One oft-requested feature which is currently not planned for development in JFFS2 is eXecute In Place (XIP) functionality. When programs are run from JFFS2, the executable code is copied from the flash into RAM before the CPU can execute it. Likewise, even when the mmap() system call is used, data are not accessed directly from the flash but are copied into RAM when required.
XIP functionality in JFFS2 is not currently planned because it is fairly difficult to implement and because the potential benefits of XIP are not clearly sufficient to justify the effort required to do so.
For obvious reasons, XIP and compression are mutually exclusive - if data are compressed, they cannot be used directly in place. Given a prototype platform with sufficient quantities of both RAM and flash that neither XIP or compression are required, and the desire to save money on the hardware, a choice can be made between halving the amount of RAM and using XIP, or halving the amount of flash and using compression.
By choosing the latter option, the cost saving will generally be greater than the former option, because flash is more expensive than RAM. The operating system is able to be more flexible in its use of the available RAM, discarding file buffers during periods of high memory pressure. Furthermore, because write operations to flash chips are so slow, compressing the data may actually be faster for many workloads.
The main problem with XIP, however, is the interaction with memory management hardware. Firstly, for all known memory management units, each page of data must be exactly page-aligned on the flash chip in order for it to be mapped into processes address space - which makes such a file system even more wasteful of space than the mere absence of compression already implies. Secondly, while giving write or erase commands to a flash chip, it may return status words on all read cycles, therefore all currently valid mappings of the pages of the chip would have to be found and invalidated for the duration of the operation. These two limitations make a writable filesystem with XIP functionality extremely difficult to implement, and it is unlikely that JFFS2 could support XIP without fundamental changes to its design.
An read-only XIP filesystem would be a more reasonable request, and an entirely separate file system providing this functionality, based on the existing ROMFS file system, is likely to be developed at some time in the near future.
The main area where JFFS2 still requires development is in fault tolerance. There are still areas where, although designed to be resilient, JFFS2 may exhibit a more serious failure mode than is absolutely necessary given a physical error.
In particular, JFFS2 will need more sophisticated methods of dealing with single-bit errors in flash chips. Currently, the node contains a 32-bit CRC, but this only gives error detection; it does not allow the file system to correct errors. Error correction is an absolute requirement for operation on NAND flash chips, which have lower tolerances. It is desirable even on NOR flash.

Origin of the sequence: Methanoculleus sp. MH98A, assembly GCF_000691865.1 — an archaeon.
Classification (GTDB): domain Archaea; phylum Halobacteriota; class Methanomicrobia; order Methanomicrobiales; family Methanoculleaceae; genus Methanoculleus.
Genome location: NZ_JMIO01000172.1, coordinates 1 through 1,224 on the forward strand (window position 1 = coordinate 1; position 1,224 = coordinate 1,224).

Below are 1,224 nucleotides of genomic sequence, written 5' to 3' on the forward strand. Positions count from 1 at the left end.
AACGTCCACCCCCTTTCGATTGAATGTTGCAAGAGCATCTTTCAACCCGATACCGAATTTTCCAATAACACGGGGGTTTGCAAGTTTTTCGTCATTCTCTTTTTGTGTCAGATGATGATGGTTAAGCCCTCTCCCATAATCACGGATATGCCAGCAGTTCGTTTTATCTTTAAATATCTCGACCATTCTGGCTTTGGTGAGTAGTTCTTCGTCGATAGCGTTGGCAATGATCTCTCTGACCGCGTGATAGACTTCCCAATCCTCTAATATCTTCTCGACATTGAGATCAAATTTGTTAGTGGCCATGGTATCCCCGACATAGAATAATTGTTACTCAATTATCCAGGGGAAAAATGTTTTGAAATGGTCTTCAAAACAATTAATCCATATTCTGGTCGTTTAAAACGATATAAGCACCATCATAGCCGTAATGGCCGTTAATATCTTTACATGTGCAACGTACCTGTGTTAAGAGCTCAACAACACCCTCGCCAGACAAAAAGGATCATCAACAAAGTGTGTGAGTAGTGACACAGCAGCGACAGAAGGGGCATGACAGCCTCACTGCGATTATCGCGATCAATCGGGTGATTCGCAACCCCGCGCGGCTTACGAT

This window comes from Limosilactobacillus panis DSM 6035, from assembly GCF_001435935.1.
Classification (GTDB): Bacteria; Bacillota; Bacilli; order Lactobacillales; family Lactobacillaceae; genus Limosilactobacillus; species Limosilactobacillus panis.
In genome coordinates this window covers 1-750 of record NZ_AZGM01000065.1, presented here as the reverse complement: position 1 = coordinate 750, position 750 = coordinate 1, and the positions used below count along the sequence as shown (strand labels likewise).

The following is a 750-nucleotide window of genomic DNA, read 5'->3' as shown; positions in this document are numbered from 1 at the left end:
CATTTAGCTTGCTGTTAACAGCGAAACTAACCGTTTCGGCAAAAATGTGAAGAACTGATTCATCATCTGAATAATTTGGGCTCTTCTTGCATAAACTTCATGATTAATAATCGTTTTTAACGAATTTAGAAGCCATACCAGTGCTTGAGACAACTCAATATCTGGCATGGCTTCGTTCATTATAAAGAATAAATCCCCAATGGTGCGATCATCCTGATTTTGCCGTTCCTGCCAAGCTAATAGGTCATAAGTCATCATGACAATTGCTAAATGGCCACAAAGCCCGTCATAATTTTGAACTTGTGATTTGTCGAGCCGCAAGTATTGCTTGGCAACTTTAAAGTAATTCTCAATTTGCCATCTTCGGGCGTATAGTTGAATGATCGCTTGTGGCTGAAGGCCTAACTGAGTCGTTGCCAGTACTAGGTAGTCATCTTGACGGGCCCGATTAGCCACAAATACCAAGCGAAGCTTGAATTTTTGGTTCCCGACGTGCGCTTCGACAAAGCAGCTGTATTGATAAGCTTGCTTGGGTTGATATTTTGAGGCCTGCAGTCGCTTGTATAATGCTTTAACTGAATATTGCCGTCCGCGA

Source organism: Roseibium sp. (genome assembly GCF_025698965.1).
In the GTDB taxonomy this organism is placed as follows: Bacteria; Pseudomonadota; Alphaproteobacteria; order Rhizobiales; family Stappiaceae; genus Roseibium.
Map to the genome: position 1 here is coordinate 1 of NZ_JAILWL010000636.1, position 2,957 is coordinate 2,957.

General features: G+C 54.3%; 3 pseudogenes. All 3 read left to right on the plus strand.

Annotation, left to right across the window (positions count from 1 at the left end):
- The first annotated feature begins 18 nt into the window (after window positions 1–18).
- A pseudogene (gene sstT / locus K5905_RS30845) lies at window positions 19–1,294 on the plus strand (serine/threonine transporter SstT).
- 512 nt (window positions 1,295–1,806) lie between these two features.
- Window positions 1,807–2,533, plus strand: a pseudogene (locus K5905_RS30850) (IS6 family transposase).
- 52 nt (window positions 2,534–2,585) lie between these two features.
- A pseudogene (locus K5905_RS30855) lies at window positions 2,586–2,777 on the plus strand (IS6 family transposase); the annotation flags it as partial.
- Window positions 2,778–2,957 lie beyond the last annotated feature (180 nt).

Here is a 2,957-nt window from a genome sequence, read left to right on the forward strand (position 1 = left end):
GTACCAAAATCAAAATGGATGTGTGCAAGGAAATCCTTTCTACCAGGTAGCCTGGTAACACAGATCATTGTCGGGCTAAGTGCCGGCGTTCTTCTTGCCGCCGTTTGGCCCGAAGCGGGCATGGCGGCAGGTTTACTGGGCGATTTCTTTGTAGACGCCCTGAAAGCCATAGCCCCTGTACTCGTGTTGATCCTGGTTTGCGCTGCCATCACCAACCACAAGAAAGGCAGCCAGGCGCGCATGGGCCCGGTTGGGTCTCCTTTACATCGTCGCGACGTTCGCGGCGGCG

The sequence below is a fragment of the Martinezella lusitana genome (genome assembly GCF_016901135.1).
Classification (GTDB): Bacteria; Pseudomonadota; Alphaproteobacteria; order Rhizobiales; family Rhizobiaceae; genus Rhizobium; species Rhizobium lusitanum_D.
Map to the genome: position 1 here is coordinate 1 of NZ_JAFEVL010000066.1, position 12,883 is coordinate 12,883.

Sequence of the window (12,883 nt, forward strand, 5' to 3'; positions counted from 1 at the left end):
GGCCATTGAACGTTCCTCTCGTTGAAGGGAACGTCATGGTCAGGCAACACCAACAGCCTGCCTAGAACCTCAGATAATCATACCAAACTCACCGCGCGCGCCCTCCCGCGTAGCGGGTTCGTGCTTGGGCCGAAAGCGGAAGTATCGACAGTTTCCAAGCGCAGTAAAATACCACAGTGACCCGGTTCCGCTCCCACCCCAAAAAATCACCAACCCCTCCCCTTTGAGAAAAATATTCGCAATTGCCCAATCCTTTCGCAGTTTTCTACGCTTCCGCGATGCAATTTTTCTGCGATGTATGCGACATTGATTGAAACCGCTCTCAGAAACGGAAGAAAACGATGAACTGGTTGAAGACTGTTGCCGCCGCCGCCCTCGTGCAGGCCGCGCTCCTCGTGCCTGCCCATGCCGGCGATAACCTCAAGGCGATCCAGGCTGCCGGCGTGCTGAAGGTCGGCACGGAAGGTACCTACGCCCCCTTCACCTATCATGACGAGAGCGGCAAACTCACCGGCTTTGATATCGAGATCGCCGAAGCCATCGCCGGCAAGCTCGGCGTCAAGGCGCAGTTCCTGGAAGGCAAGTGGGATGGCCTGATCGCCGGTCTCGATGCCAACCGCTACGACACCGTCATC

JFFS2 already has a primitive method of dealing with blocks for which errors are returned by the hardware driver -- it files them on a separate bad_list and refuses to use them again until the next time the file system is remounted. This should be developed.
A major annoyance for users is the amount of space currently required to be left spare for garbage collection. It is hoped that a formal proof of the amount of required space can be produced, but in the meantime a very conservative approach is taken -- five full erase blocks must be available for writing before new writes will be permitted from user space.
It should be possible to reduce this figure significantly -- hopefully to a single block for NOR flash and to two or three blocks in the case of NAND flash, where extra space should always be available to copy away data from bad blocks.
The approach to this problem in JFFS1 was to evaluate and attempt to prove an upper bound on the amount of space required. This appeared to fail because there appeared to be no such upper bound. For JFFS2, it is suspected that a more useful approach may be to define a reasonable upper bound, such as a single erase block, and to modify the code to make it true.
For storing database information in JFFS2 file systems, it may be desirable to expose transactions to user space. It has been argued that user space can implement transactions itself, using only the file system functionality required by POSIX. This is true -- but implementing a transaction-based system on top of JFFS2 would be far less efficient than using the existing journalling capability of the file system; for the same reason that emulating a block device and then using a standard journalling file system on top of that was considered inadequate.
Little work -- and relatively little thought -- has gone into this subject with respect to JFFS2, yet at first consideration it seems that to implement this in JFFS2 would not be particularly difficult or obtrusive. It is an interesting avenue for future research.